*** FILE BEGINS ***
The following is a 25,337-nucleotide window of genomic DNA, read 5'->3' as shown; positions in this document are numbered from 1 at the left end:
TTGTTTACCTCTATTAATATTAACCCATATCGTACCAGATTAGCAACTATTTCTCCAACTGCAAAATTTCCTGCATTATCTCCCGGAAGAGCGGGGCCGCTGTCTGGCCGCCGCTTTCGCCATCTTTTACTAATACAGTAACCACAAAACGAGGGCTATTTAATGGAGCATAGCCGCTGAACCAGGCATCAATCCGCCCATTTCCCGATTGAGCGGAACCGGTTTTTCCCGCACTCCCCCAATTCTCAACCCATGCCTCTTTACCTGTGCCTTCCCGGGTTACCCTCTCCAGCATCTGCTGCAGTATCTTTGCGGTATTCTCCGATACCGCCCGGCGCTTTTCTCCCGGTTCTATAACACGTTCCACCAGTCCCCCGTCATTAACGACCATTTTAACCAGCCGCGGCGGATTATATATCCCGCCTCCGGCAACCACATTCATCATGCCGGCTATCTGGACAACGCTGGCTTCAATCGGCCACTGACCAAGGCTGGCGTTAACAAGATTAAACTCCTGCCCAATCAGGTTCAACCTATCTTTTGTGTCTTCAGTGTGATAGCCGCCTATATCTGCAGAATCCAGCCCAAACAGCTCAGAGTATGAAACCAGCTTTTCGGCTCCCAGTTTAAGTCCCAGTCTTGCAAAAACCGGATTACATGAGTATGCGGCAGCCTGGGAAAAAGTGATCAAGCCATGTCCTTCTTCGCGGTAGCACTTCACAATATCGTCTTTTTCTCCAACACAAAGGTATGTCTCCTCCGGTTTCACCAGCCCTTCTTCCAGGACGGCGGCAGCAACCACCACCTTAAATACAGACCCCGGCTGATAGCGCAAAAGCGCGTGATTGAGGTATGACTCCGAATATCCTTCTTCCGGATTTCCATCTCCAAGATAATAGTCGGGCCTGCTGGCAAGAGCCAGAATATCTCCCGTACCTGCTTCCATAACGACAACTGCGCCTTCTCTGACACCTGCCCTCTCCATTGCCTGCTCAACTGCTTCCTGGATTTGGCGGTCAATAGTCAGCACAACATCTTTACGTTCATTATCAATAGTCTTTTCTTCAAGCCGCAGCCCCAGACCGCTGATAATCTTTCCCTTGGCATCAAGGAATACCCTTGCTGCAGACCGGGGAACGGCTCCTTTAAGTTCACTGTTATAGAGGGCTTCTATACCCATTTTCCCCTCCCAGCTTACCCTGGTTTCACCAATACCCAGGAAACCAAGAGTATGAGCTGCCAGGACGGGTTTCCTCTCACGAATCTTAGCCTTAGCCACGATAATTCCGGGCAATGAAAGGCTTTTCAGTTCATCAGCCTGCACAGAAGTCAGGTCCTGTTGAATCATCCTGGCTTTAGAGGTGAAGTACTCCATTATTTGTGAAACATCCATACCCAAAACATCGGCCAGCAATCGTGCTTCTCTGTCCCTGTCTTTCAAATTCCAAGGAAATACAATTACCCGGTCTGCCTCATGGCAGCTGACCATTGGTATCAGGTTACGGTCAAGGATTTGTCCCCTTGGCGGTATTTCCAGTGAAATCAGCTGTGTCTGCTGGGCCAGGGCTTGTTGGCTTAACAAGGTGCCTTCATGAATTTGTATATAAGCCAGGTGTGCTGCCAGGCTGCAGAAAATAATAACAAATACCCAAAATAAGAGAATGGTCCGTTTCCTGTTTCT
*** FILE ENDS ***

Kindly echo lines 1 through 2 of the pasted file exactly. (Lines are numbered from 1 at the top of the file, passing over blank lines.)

The following is a 25,337-nucleotide window of genomic DNA, read 5'->3' as shown; positions in this document are numbered from 1 at the left end:
TTGTTTACCTCTATTAATATTAACCCATATCGTACCAGATTAGCAACTATTTCTCCAACTGCAAAATTTCCTGCATTATCTCCCGGAAGAGCGGGGCCGCTGTCTGGCCGCCGCTTTCGCCATCTTTTACTAATACAGTAACCACAAAACGAGGGCTATTTAATGGAGCATAGCCGCTGAACCAGGCATCAATCCGCCCATTTCCCGATTGAGCGGAACCGGTTTTTCCCGCACTCCCCCAATTCTCAACCCATGCCTCTTTACCTGTGCCTTCCCGGGTTACCCTCTCCAGCATCTGCTGCAGTATCTTTGCGGTATTCTCCGATACCGCCCGGCGCTTTTCTCCCGGTTCTATAACACGTTCCACCAGTCCCCCGTCATTAACGACCATTTTAACCAGCCGCGGCGGATTATATATCCCGCCTCCGGCAACCACATTCATCATGCCGGCTATCTGGACAACGCTGGCTTCAATCGGCCACTGACCAAGGCTGGCGTTAACAAGATTAAACTCCTGCCCAATCAGGTTCAACCTATCTTTTGTGTCTTCAGTGTGATAGCCGCCTATATCTGCAGAATCCAGCCCAAACAGCTCAGAGTATGAAACCAGCTTTTCGGCTCCCAGTTTAAGTCCCAGTCTTGCAAAAACCGGATTACATGAGTATGCGGCAGCCTGGGAAAAAGTGATCAAGCCATGTCCTTCTTCGCGGTAGCACTTCACAATATCGTCTTTTTCTCCAACACAAAGGTATGTCTCCTCCGGTTTCACCAGCCCTTCTTCCAGGACGGCGGCAGCAACCACCACCTTAAATACAGACCCCGGCTGATAGCGCAAAAGCGCGTGATTGAGGTATGACTCCGAATATCCTTCTTCCGGATTTCCATCTCCAAGATAATAGTCGGGCCTGCTGGCAAGAGCCAGAATATCTCCCGTACCTGCTTCCATAACGACAACTGCGCCTTCTCTGACACCTGCCCTCTCCATTGCCTGCTCAACTGCTTCCTGGATTTGGCGGTCAATAGTCAGCACAACATCTTTACGTTCATTATCAATAGTCTTTTCTTCAAGCCGCAGCCCCAGACCGCTGATAATCTTTCCCTTGGCATCAAGGAATACCCTTGCTGCAGACCGGGGAACGGCTCCTTTAAGTTCACTGTTATAGAGGGCTTCTATACCCATTTTCCCCTCCCAGCTTACCCTGGTTTCACCAATACCCAGGAAACCAAGAGTATGAGCTGCCAGGACGGGTTTCCTCTCACGAATCTTAGCCTTAGCCACGATAATTCCGGGCAATGAAAGGCTTTTCAGTTCATCAGCCTGCACAGAAGTCAGGTCCTGTTGAATCATCCTGGCTTTAGAGGTGAAGTACTCCATTATTTGTGAAACATCCATACCCAAAACATCGGCCAGCAATCGTGCTTCTCTGTCCCTGTCTTTCAAATTCCAAGGAAATACAATTACCCGGTCTGCCTCATGGCAGCTGACCATTGGTATCAGGTTACGGTCAAGGATTTGTCCCCTTGGCGGTATTTCCAGTGAAATCAGCTGTGTCTGCTGGGCCAGGGCTTGTTGGCTTAACAAGGTGCCTTCATGAATTTGTATATAAGCCAGGTGTGCTGCCAGGCTGCAGAAAATAATAACAAATACCCAAAATAAGAGAATGGTCCGTTTCCTGTTTCT